Where are the women? Pulsar & HERE tackle gender differences through research

In the world of navigational apps, there is a lot to choose from. Location services company HERE noticed that a lot more men than women were using their navigational app HERE WeGo. This was interesting: HERE wasn’t targeting men more than women, and surely women use navigational apps all the time. So what was going on – and what could they start doing about it?

 

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HERE came to Pulsar and its research arm FACE to dig into the problem. Anja Niehof, Head of Consumer & Customer Insights and Marketing Intelligence at HERE, mentions: “Initially we looked at internal research that we already had done, but the research wasn’t in-depth enough and didn’t give us the answers we were looking for. We wanted to avoid looking for stereotypical responses, but look at behavioural habits instead. This is why we teamed up with Pulsar & FACE.”

The Pulsar & FACE research teams then did something quite unusual (by traditional market research standards at least): instead of going straight in with small scale qualitative methods to explore behaviours around HERE’s navigational app, they started off with vast amounts of social media data. Using Twitter demographic metadata, they were able to segment the dataset into male and female navigation conversations and start to understand where the genders might differ in navigational behaviours and needs. From these mass scale patterns, the team could then formulate hypotheses about gender difference to address and deepen using focus groups. By doing so, they were able to look much wider than just the HERE navigational app, and truly understand what the company could do to produce an app that appealed to all.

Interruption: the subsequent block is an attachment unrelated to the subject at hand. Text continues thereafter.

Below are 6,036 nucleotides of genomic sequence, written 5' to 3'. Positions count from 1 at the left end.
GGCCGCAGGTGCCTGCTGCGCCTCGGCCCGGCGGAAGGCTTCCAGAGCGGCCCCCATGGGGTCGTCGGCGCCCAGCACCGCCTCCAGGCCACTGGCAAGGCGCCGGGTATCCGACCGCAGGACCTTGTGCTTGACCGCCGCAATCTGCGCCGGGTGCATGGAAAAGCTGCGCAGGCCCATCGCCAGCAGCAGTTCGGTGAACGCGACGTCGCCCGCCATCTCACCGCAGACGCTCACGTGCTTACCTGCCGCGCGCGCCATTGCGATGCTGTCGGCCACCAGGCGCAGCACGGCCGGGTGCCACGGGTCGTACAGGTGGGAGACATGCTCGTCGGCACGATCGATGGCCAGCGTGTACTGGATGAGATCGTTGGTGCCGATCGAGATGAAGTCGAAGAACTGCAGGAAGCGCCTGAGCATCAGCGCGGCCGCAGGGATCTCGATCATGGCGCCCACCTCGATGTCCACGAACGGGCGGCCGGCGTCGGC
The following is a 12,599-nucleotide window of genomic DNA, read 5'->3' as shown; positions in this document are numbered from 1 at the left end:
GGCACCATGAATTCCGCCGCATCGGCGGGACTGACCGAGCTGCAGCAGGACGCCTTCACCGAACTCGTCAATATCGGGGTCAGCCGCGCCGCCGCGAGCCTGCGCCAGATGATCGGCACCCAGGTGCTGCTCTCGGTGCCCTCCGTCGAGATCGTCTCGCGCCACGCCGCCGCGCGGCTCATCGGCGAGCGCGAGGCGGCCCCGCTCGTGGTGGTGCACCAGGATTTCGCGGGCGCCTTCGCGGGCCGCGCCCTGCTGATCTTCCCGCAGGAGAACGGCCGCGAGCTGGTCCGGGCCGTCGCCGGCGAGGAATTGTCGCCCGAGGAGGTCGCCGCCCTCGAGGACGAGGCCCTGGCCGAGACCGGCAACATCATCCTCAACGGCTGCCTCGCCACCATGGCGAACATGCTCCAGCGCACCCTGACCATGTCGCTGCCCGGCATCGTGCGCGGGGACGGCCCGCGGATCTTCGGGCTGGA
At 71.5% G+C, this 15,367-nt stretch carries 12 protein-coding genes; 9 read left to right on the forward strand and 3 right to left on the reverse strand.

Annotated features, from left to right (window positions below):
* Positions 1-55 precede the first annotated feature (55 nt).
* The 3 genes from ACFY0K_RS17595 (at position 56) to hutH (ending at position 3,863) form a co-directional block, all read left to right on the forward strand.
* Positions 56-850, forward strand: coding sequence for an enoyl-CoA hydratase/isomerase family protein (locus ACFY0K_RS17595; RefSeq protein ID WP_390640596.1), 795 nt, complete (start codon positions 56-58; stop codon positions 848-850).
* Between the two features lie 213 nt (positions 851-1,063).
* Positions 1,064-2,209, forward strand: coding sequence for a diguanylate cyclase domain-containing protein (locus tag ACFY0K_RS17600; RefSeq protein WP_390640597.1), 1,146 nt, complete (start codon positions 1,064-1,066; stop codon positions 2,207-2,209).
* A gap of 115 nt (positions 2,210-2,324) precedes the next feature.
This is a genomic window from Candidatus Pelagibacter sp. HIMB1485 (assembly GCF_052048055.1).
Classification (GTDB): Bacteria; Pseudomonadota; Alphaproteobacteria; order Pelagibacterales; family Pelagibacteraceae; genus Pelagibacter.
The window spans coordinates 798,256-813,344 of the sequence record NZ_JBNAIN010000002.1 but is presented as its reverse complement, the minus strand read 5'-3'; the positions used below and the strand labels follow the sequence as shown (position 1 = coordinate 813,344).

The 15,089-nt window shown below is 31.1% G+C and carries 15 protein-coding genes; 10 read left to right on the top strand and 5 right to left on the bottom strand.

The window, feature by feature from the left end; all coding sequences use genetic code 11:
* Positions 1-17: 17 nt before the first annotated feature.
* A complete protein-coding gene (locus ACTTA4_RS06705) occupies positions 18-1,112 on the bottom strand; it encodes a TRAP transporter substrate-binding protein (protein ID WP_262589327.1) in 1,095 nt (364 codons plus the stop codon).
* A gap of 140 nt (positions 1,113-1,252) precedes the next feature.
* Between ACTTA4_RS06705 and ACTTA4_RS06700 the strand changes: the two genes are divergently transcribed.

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Where social media is most commonly used for use cases such as brand tracking, campaign measurement and content improvements, the research team has shown that social media can also be a very powerful tool in product development & innovation.

Pulsar social media specialist Jess Owens says, “This project really broke new ground in terms of the insight we found we were able gain from social media data. At the outset I was unsure whether we would get much granularity on navigation behaviours – would people talk about them much in social? And I cautioned that gender differences would not necessarily be substantial enough to show up amid the noise of individual variation. But, working with Riki from a qualitative point of view, we found we were able to infer so much richness about user needs and experience. It really opens new horizons for work we’ll be able to do in this space in future.”

 

 

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Anja adds: “I really appreciated working with Pulsar & FACE as partners – we wanted to work with somebody on the same level so we can have an open discussion and go for the same goal; it’s not helpful for us to simply have an agency that follows requests. If you’re going into new areas and breaking ground, avoiding traditional research methods like we did, you need somebody on your side that you can have discussions with, and that’s something that really made the project work.”

Pulsar’s work with HERE has been nominated for an MRS Award in the Social Media category, sponsored by Twitter. The ceremony will be held on 5 December in London.

The full case study discussing the project from brief to outcome as well as a model for using social media like this for future projects is downloadable for free – click on the button below to go to our resources page:

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Interesting in hearing how our research team can help you with your brief? We’d love to hear from you. Drop us a line on info@pulsarplatform.com and we’ll get back in touch.